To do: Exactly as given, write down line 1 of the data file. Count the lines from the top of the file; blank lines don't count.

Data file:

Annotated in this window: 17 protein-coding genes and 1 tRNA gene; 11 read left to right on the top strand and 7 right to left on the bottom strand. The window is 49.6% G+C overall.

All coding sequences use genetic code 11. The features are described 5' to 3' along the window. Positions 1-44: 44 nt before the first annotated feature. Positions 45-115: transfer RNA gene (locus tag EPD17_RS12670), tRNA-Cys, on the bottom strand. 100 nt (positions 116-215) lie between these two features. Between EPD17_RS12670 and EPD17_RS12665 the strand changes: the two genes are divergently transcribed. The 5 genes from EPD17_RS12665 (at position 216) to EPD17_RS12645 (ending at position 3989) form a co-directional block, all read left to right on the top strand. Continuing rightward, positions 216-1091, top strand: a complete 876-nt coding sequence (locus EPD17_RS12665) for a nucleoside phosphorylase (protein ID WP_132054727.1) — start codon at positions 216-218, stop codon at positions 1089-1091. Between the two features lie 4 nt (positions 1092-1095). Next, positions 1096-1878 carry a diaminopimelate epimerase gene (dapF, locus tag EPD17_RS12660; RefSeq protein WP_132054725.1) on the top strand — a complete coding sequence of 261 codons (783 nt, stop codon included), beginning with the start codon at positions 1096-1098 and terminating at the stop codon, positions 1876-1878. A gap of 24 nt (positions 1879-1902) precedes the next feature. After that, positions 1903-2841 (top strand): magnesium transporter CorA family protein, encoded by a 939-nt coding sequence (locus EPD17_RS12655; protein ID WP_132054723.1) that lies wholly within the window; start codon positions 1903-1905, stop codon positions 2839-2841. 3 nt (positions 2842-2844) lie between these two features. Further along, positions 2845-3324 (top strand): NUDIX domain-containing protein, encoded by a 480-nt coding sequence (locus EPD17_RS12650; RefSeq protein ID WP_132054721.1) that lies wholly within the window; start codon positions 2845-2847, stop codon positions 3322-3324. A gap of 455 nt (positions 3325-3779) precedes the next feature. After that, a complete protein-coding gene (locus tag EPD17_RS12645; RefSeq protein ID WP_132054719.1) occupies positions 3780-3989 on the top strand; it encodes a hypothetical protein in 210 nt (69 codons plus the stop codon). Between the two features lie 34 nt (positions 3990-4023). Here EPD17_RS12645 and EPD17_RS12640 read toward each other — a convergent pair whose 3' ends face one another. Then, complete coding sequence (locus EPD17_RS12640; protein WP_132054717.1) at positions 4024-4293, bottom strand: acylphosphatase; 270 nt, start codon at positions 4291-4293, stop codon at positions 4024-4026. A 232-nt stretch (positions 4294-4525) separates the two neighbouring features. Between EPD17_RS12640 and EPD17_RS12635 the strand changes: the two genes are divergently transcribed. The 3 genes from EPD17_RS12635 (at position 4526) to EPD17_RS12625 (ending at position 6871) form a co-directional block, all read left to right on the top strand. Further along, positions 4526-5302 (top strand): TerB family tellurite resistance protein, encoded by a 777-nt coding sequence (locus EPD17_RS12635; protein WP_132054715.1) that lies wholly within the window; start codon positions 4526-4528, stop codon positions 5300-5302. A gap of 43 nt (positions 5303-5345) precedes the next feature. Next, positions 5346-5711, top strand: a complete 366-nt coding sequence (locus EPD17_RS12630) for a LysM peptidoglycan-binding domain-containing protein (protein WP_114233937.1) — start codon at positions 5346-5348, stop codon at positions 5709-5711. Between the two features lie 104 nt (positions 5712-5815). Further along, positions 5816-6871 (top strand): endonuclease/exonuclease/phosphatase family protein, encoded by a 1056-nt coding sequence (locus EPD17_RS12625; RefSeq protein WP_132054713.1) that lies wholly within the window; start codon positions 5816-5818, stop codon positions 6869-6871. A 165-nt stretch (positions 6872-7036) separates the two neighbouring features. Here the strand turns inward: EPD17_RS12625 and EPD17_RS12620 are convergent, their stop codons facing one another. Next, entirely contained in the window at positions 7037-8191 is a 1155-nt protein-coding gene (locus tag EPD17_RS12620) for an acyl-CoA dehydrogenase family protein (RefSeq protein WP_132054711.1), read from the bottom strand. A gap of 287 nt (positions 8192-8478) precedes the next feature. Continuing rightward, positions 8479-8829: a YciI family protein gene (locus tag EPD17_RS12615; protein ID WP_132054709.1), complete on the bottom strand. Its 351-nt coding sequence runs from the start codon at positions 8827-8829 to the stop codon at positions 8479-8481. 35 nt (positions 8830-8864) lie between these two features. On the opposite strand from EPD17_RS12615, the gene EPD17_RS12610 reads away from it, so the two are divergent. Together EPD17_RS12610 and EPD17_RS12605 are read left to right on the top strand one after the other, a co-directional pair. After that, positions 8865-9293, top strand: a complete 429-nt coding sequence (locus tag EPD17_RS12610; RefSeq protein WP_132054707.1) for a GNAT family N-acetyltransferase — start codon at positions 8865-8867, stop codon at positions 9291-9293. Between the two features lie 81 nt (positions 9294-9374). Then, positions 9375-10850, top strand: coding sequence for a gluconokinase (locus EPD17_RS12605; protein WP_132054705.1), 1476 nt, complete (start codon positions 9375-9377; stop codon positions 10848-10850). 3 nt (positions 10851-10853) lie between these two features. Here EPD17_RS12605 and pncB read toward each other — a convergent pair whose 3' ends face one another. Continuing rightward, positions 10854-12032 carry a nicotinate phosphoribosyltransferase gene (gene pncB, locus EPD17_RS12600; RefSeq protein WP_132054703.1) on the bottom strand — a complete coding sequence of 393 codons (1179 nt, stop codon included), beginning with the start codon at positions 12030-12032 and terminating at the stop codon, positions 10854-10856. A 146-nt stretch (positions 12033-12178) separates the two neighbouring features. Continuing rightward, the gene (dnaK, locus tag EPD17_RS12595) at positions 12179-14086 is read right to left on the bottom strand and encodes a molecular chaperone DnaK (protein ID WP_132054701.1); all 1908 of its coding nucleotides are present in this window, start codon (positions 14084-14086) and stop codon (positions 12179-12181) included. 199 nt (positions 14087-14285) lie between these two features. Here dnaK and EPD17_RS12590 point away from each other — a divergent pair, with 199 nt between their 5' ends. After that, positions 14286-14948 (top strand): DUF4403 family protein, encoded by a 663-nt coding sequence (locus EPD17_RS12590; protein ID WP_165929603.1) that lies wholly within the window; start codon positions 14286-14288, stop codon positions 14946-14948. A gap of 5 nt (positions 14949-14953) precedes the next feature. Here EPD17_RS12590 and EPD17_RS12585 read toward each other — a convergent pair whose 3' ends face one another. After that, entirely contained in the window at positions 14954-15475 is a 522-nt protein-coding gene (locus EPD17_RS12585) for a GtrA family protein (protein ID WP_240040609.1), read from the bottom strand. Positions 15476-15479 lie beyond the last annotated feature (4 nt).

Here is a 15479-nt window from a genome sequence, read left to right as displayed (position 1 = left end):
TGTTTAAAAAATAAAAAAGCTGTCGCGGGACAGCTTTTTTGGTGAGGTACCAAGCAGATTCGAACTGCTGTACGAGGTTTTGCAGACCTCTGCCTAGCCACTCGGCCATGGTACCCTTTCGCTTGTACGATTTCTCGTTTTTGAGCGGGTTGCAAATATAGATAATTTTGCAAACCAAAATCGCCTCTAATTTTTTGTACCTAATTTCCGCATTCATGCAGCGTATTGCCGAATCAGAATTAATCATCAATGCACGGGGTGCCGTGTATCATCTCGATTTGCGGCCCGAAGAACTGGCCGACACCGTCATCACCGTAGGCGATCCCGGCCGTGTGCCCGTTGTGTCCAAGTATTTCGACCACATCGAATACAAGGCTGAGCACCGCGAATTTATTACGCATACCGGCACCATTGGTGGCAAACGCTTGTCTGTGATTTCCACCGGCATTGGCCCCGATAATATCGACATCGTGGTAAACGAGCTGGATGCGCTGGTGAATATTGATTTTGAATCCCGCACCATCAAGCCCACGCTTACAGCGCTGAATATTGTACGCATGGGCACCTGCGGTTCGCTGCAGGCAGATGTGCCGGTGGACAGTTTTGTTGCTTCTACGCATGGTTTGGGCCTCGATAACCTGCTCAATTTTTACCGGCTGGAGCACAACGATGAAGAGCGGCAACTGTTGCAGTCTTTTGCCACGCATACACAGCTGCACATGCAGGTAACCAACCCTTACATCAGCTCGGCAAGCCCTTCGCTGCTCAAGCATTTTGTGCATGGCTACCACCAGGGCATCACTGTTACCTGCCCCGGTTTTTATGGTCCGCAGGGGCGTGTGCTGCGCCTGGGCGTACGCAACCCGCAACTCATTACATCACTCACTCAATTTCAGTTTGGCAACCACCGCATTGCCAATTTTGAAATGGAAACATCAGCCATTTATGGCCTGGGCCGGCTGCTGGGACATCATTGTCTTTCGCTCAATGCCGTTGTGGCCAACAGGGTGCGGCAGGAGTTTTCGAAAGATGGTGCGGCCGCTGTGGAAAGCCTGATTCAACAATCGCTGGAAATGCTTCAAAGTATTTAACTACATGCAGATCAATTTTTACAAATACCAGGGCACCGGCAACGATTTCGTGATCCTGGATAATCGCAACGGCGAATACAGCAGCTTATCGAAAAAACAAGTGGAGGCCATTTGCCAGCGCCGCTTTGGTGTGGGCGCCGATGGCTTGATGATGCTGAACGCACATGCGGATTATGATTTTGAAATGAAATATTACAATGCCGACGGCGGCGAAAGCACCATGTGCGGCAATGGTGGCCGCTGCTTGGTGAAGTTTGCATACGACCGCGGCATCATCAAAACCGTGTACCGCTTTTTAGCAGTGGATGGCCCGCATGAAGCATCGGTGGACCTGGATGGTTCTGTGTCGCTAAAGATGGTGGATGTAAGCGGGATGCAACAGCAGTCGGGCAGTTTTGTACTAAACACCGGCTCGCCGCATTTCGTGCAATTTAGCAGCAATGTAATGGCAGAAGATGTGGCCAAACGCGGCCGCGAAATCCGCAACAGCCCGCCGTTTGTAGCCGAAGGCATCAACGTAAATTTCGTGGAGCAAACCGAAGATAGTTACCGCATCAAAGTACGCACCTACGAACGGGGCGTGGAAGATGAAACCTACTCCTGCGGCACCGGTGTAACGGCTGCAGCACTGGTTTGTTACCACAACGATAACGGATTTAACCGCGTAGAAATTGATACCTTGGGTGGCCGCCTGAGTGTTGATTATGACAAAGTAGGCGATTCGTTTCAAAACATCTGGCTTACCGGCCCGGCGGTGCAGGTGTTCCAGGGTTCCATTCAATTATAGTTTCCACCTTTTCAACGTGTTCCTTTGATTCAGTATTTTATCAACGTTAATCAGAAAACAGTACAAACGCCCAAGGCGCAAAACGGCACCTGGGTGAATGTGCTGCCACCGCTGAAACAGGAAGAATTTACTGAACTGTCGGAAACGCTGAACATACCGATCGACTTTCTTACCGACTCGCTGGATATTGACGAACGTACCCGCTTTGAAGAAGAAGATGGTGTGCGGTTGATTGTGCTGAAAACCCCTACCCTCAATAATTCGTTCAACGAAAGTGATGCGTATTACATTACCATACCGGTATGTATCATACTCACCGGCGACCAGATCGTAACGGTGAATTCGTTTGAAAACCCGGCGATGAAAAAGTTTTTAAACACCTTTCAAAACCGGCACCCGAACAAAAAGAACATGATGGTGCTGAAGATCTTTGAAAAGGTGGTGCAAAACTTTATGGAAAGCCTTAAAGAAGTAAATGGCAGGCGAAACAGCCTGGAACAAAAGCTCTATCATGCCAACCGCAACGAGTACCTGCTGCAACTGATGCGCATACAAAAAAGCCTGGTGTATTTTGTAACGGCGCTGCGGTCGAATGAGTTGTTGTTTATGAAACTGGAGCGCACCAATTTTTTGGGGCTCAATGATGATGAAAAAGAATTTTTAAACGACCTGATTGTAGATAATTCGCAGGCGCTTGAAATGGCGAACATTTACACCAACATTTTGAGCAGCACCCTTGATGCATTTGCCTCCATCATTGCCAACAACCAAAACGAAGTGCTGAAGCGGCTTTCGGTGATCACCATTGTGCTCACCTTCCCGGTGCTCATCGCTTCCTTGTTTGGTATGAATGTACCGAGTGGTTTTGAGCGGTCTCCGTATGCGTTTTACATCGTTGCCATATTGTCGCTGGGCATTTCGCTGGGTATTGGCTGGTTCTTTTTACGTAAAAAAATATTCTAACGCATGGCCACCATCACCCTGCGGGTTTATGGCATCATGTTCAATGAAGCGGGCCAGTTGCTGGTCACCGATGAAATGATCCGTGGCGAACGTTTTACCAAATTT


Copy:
Annotated in this window: 17 protein-coding genes and 1 tRNA gene; 11 read left to right on the top strand and 7 right to left on the bottom strand. The window is 49.6% G+C overall.